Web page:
When my son was seven months old, I faced a major mommy challenge: going on a long-haul flight with him and no other companion. We flew four hours from Manila to Japan, had a 3-hour layover at the airport, then flew another 11 hours to the US. It was difficult, but thanks to my son's good behavior, it was less difficult than I thought it would be. I was also able to pick up some pointers along the way:
1. If you can afford it, get the baby his/her own seat. Babies under 2 are allowed to fly on an adult's lap, and my own son was a lap baby. Fortunately for me, the flight from Japan to the US wasn't full, and the seat beside me was vacant. Oh wow, it was such a luxury to be able to give my son his own seat! Since my son can already sit up unassisted, I could put him down on his seat (seatbelt fastened) long enough to be able to eat. I think most airlines allow you to bring a car seat for your baby's seat.
2. If you can't get the baby his/her own seat, then ask for a bulkhead seat and a bassinet. The bassinet was a lifesaver for the Manila-Japan leg. I put my son in the bassinet when he was asleep, and I was able to go to the restroom. I also put him there for a short time while he was awake, and he enjoyed having his own little space to sit in. :)
For my Japan-US flight, there was something wrong with the bassinet in the plane and I couldn't use it, but I nonetheless had the bulkhead seat. (The bulkhead seat is the front seat of an airplane section; instead of a another chair in front of you, you're facing a wall.) The additional legroom meant that my son could sit and play at my feet. I put a beach towel on the floor in front of me and used the airplane pillow to cover the electrical outlet and the lifevest strap that were under my seat so my son wouldn't be able to grab at them.
3. Consider bringing sandwiches for yourself, especially if you can't get a bassinet. If you don't have a bassinet then your baby will be on your lap the whole time and you won't be able to eat regular airplane food. A sandwich hwever can be eaten with one hand.
4. Bring a beach towel or blanket. I brought one and it was really useful. At Narita Airport in Japan, I put the beach towel on the carpeted floor at the waiting area by the gate and my son played on it during the layover. I also used it on the flight so my son could play on the floor at my feet.
5. Bring a small bag for your essentials that you can keep by you on the plane. My carry on was a backpack but inside that backpack I had another smaller bag which I pulled out during the flight while my backpack was stowed overhead. The smaller bag held diapers, wipes, a toy, my son's meals/snacks and sippy cup, hand sanitizer, and our passports.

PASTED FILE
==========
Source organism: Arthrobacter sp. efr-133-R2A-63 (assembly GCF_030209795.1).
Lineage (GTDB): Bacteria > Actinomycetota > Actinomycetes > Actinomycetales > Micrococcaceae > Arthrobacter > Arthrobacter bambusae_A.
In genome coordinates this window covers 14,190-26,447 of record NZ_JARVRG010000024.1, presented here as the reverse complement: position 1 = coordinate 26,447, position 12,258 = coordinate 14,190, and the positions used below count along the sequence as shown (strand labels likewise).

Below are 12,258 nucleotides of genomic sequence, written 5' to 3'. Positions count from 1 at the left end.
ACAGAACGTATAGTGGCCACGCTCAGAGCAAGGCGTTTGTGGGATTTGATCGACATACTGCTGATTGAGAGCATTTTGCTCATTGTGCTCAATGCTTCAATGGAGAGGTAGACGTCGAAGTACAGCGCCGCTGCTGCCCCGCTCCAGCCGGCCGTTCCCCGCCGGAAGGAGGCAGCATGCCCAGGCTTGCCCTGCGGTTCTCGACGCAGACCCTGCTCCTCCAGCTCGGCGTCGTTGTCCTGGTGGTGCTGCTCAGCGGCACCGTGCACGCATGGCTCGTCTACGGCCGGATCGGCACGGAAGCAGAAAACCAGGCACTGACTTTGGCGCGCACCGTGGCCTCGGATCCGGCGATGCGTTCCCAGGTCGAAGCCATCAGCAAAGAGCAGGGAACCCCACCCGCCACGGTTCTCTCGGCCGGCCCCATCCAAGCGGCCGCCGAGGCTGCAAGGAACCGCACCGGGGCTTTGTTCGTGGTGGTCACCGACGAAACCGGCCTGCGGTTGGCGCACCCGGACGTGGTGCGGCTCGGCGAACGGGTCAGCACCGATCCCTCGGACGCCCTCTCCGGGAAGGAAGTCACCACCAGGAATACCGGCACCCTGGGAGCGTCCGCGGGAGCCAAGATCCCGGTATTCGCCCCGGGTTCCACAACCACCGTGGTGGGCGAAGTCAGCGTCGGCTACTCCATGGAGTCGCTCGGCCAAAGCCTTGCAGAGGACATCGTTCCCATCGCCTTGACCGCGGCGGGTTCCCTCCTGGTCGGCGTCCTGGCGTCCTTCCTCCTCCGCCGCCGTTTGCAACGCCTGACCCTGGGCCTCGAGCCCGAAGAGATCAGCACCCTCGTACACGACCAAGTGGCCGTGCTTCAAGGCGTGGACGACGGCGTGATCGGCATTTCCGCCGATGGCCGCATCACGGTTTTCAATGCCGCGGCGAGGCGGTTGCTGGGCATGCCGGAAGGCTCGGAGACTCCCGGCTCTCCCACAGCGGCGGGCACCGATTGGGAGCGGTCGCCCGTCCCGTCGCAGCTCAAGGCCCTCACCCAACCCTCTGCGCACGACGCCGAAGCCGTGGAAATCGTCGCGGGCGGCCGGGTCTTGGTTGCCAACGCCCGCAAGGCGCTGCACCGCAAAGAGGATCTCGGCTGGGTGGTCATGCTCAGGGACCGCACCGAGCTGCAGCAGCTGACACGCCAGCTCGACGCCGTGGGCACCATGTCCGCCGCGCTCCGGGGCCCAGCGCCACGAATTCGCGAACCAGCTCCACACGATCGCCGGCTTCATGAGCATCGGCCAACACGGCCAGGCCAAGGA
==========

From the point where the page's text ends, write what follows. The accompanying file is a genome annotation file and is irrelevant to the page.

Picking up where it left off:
6. Consider disposable pull-ups. As you all know my son is usually in cloth diapers. But for the airplane ride I brought disposable pull-ups (the smallest size they have in the groceries is Medium). I found it a lot easier to put pull-ups than disposable diapers on my squirmy son while we were in the cramped confines of the airplane lavatory.
7. Find out beforehand which airplane lavatories have diaper changing tables.
8. Bring a change of clothes for you and your baby. My son almost NEVER has blowouts ... but Murphy's Law: on this plane ride he just had to have one, barely 2 hours after our plane took off!!! Good thing I had an extra onesie for him in my handcarry.
9. Feed your baby during takeoff and landing. Apparently the swallowing helps with popping ears.
10. Bring a stoller or carrier for your baby. You need to have your hands free for filling in customs declarations and things like that. I personally didn't want to have to worry about a stroller in the airport so I carried my baby in a pouch. Most airlines will also allow you to bring an umbrella stoller as a carry-on (you hand it over to the flight attendants right before you board the plane and they stow it for you).
11. Prepare your baby's food in advance. My son is breastfed but is also on solids already, so I did my best to prepare as much as I could in advance. I bought small disposable containers of rice cereal, small disposable plastic spoons, and a small bottle of distilled water. When it was time to feed my son, I just opened a container, poured in some water to mix, fed my son with a disposable plastic spoon, and after he was done, I threw everything away.
12. Board early if you're bringing an infant. Some airlines still have passengers with small children board first, but even if the airline you're flying doesn't, ask nicely whether you can board while business class is boarding. I did and they let me. It gave me more time to prepare my essentials bag and stow my handcarry.
13. When your baby takes a nap, use the lavatory whether or not you feel the need to! It's very difficult to use an airplane lavatory while carrying a baby! (Be sure to secure your baby in the bassinet before you leave your seat!)
14. Accept help. :) There were a number of friendly people who helped me throughout the flight. Someone at the airport who helped put my luggage onto the belt for the X-ray machine, the flight attendants who helped me with my handcarried bag, two seatmates who actually carried my baby for a few short moments while I was fiddling with my handcarry and a man who handed me his pen when I couldn't find mine for my departure card . Accept help and be grateful for it. :)